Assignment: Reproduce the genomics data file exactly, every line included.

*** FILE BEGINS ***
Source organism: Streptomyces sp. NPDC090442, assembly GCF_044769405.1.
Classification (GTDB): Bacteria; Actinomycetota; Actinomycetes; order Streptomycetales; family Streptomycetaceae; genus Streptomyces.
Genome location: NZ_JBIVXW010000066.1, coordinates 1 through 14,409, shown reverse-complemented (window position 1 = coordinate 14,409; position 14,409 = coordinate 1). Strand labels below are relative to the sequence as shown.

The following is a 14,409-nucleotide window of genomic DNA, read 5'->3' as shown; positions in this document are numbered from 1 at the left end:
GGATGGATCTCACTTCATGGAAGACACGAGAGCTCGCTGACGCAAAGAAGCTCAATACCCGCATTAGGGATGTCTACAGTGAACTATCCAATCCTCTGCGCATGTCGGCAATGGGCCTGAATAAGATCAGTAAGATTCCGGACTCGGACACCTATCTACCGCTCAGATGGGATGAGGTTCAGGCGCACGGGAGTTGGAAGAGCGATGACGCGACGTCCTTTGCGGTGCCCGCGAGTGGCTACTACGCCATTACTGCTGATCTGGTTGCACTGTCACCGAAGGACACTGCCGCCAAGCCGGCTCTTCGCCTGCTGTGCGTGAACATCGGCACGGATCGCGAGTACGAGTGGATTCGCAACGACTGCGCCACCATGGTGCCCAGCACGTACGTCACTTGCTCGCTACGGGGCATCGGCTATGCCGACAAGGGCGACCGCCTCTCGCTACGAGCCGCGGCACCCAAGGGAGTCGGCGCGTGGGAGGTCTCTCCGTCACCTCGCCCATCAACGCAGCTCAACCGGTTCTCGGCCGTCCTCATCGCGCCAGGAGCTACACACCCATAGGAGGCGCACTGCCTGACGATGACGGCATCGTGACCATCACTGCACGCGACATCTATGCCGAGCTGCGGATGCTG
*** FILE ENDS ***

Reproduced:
Source organism: Streptomyces sp. NPDC090442, assembly GCF_044769405.1.
Classification (GTDB): Bacteria; Actinomycetota; Actinomycetes; order Streptomycetales; family Streptomycetaceae; genus Streptomyces.
Genome location: NZ_JBIVXW010000066.1, coordinates 1 through 14,409, shown reverse-complemented (window position 1 = coordinate 14,409; position 14,409 = coordinate 1). Strand labels below are relative to the sequence as shown.

The following is a 14,409-nucleotide window of genomic DNA, read 5'->3' as shown; positions in this document are numbered from 1 at the left end:
GGATGGATCTCACTTCATGGAAGACACGAGAGCTCGCTGACGCAAAGAAGCTCAATACCCGCATTAGGGATGTCTACAGTGAACTATCCAATCCTCTGCGCATGTCGGCAATGGGCCTGAATAAGATCAGTAAGATTCCGGACTCGGACACCTATCTACCGCTCAGATGGGATGAGGTTCAGGCGCACGGGAGTTGGAAGAGCGATGACGCGACGTCCTTTGCGGTGCCCGCGAGTGGCTACTACGCCATTACTGCTGATCTGGTTGCACTGTCACCGAAGGACACTGCCGCCAAGCCGGCTCTTCGCCTGCTGTGCGTGAACATCGGCACGGATCGCGAGTACGAGTGGATTCGCAACGACTGCGCCACCATGGTGCCCAGCACGTACGTCACTTGCTCGCTACGGGGCATCGGCTATGCCGACAAGGGCGACCGCCTCTCGCTACGAGCCGCGGCACCCAAGGGAGTCGGCGCGTGGGAGGTCTCTCCGTCACCTCGCCCATCAACGCAGCTCAACCGGTTCTCGGCCGTCCTCATCGCGCCAGGAGCTACACACCCATAGGAGGCGCACTGCCTGACGATGACGGCATCGTGACCATCACTGCACGCGACATCTATGCCGAGCTGCGGATGCTG